"And he saw a poor widow put in two copper coins. And he said, 'Truly I tell you, this poor widow has put in more than all of them'" (Luke 21:3, RSV).
I had just finished speaking in an eastern U.S. city, when I felt a tugging at my sleeve and looked down. There was a little black lady — not more than 4 feet 7 — very old and very crippled with arthritis. "Hold this." She held out her purse. She said, "Hold it still." "Yes, ma'am."
She tried to get her fingers to undo the clasp, but they just wouldn't work. So she said, "Open it." I opened it. And she went rummaging around inside, among the bits of paper and junk and food coupons — the trivia of poverty, it's been called. Eventually she got out a dollar bill, crinkled and crumpled, mended with Scotch tape and obviously much treasured. She handed it to me and said, "Take this and give it to somebody over there in Southeast Asia who needs it." "Oh look, ma'am, I couldn't do that. You may need that in case of an emergency, and I just would feel bad taking it. I would really feel better if you would keep it." She drew herself up to her full 4 feet 7, fixed me with a beady eye, and said: "Young man, your trouble is you're rich, and you no longer know the value of a dollar. If you give this to someone who's poor, they'll know what to do with it, even if you don't. So you take it and give it to someone who'll appreciate it." Though I couldn't see it at first, she knew the value of her offering in God's eyes. Mark 12:41-44: "Jesus sat over against the treasury, and beheld how the people cast money into the treasury: and many that were rich cast in much. And there came a certain poor widow, and she threw in two mites, which make a farthing [which is practically nothing]." And He called His disciples and said (paraphrasing): "Did you see what she did? That poor widow cast in more than all the rest. Because they gave some of their abundance, but she, in her poverty gave everything she had — even all her living:"
The widow's mite shared
Herbert W. Armstrong explained in The Plain Truth several years ago just how a widow of small means can share the knowledge of this way of life with more people by contributing only the two mites, $2, 10 times a year, less than once a month. Mr. Armstrong wrote: "Our research shows that she would pay for 96 people listening to The World Tomorrow by radio a half hour every day for one year — 365 full broadcasts. But much MORE than that. Her two widow's mites contributed once a month, skipping two months in the year, would ALSO pay the cost of 70 other people viewing The World Tomorrow on television, a half hour every week for a whole year — and television reaches people much more effectively than radio. "But much more yet. In addition to this, she would also be paying the cost of seven people reading The Plain Truth every month for a year (based on the conservative estimate that each copy is read by at least three people). She would also enable six people to read Tomorrow's World (or now The Good News), every issue for a year, and IN ADDITION, also pay for two students taking the Correspondence Course 12 lessons for the year." Mr. Armstrong continued, showing that the widow's small contribution would cause nearly 1,000 people to be reached with God's message.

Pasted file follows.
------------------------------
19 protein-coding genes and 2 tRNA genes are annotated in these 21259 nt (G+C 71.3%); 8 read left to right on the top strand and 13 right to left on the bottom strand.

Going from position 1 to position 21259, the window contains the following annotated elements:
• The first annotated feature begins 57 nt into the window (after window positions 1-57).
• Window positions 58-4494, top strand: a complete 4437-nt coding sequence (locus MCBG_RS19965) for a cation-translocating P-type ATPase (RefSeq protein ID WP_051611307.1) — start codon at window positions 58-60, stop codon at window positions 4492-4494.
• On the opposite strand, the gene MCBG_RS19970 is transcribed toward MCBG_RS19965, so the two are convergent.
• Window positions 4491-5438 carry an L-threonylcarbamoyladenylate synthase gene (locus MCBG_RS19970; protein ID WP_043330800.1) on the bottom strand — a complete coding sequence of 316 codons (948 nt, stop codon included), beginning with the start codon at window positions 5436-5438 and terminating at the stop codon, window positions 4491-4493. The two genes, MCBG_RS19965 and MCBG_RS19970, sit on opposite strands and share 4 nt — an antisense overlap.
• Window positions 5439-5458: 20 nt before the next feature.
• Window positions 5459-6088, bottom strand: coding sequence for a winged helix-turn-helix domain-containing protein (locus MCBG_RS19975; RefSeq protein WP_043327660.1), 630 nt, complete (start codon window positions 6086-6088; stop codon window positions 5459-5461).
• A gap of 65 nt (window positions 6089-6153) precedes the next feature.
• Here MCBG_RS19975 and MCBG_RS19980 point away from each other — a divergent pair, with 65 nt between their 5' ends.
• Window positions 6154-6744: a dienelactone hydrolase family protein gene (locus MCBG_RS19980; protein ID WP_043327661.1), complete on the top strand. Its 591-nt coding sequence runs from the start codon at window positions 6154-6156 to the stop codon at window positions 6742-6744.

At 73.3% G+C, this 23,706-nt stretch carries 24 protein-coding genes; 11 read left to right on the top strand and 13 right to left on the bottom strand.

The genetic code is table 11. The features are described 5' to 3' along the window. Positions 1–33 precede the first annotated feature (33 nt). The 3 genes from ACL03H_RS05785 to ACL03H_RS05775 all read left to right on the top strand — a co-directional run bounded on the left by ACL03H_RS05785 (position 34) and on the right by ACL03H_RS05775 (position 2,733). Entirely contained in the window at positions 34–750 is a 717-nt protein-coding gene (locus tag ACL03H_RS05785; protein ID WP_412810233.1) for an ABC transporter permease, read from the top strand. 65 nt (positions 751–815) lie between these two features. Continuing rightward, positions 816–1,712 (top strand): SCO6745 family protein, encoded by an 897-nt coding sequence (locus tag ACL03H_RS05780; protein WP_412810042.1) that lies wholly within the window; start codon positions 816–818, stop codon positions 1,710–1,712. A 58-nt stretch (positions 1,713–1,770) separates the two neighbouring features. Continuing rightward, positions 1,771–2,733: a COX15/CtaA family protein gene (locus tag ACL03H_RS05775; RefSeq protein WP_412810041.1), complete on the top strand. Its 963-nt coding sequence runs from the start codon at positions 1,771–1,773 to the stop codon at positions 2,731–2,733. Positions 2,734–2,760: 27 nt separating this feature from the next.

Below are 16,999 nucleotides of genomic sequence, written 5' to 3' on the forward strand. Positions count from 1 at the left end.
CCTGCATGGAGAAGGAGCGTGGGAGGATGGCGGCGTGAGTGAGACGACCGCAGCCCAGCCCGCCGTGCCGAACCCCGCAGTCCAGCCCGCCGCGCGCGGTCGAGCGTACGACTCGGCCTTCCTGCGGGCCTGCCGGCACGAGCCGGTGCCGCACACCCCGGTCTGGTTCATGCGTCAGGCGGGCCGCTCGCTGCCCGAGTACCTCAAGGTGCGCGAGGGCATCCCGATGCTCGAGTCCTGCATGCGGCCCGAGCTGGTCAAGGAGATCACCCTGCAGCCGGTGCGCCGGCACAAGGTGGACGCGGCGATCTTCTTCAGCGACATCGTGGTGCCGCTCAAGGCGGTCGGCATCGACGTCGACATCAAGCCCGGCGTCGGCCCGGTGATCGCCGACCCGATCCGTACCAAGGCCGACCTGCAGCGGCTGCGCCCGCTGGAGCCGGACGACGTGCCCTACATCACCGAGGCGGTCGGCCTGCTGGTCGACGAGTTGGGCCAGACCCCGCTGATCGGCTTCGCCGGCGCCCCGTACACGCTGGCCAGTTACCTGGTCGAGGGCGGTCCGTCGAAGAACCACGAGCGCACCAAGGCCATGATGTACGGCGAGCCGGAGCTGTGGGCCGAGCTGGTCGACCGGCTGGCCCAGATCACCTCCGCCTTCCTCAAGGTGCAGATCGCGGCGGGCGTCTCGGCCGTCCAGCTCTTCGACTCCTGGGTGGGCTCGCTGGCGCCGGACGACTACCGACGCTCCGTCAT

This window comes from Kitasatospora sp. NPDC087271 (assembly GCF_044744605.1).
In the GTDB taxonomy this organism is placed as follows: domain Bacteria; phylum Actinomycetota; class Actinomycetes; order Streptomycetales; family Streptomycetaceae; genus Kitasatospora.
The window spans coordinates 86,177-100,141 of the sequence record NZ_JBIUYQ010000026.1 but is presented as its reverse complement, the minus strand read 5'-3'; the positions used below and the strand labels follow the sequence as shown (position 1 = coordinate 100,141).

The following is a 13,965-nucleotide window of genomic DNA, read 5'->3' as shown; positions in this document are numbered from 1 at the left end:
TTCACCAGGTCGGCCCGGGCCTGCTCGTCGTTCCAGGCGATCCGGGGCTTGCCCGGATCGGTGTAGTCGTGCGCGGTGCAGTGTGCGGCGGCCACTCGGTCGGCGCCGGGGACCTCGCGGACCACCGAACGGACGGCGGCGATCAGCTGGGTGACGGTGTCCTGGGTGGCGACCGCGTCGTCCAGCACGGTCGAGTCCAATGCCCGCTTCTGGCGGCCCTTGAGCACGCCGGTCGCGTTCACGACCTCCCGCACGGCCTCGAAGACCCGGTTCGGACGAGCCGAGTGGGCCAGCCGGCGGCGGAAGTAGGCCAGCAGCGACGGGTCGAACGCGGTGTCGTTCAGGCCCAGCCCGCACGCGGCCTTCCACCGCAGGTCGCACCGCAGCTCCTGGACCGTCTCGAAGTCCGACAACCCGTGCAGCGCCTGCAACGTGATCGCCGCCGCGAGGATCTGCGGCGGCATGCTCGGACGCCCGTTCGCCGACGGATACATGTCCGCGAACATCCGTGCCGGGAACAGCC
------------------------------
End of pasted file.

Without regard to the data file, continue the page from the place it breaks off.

The feeding of the 5,000
This principle can be applied to many things besides finance. Remember the feeding of the 5,000 in John 6? A great company came to Jesus, and He said to Philip, "Where will we buy bread that these may eat?" He said it to test Philip, for Jesus Himself knew what He would do. And all Philip could think of to answer was, "Two hundred pennyworth [nearly a year's wages] of bread is not sufficient for them, that everyone of them may take a little." (We can't even afford to give them a hamburger, let alone a full meal.) "One of his disciples, Andrew, Simon Peter's brother, saith unto him, There is a lad here which hath five barley loaves, and two small fishes: but what are they among so many? And Jesus said, 'Well, make the men sit down,'" and you know how the story ended. The point is, what they had was so insignificant, it was scarcely going to make any difference. Yet the owner was willing to give it all (that's generosity, right?). So Christ was able to do the job. He took what was available, and He fed the 5,000. So don't underestimate the value of the two fishes and the five barley loaves, or the crumpled-up dollar, to God.
Don't underestimate God
I have personally, after landing in India and going out to Calcutta and seeing those teeming millions of people, thought, There's no way the Church can reach them. But don't underestimate what God can do with a little. Our Burmese brethren are probably the poorest, the most humble, the smallest little people God has called. They have nothing. They earn nothing ($50 a year). Sometimes they own only the clothes on their backs. Yet they want to know what they can do. I tell them, "Pray, do what you can." And who knows what God may do through them and through others like them in West Africa, the West Indies, Guyana and elsewhere? Ephesians 4:16, "From [Christ] the whole body fitly joined together and compacted by that which every joint supplieth, according to the effective working in the measure of every part, maketh increase of the body."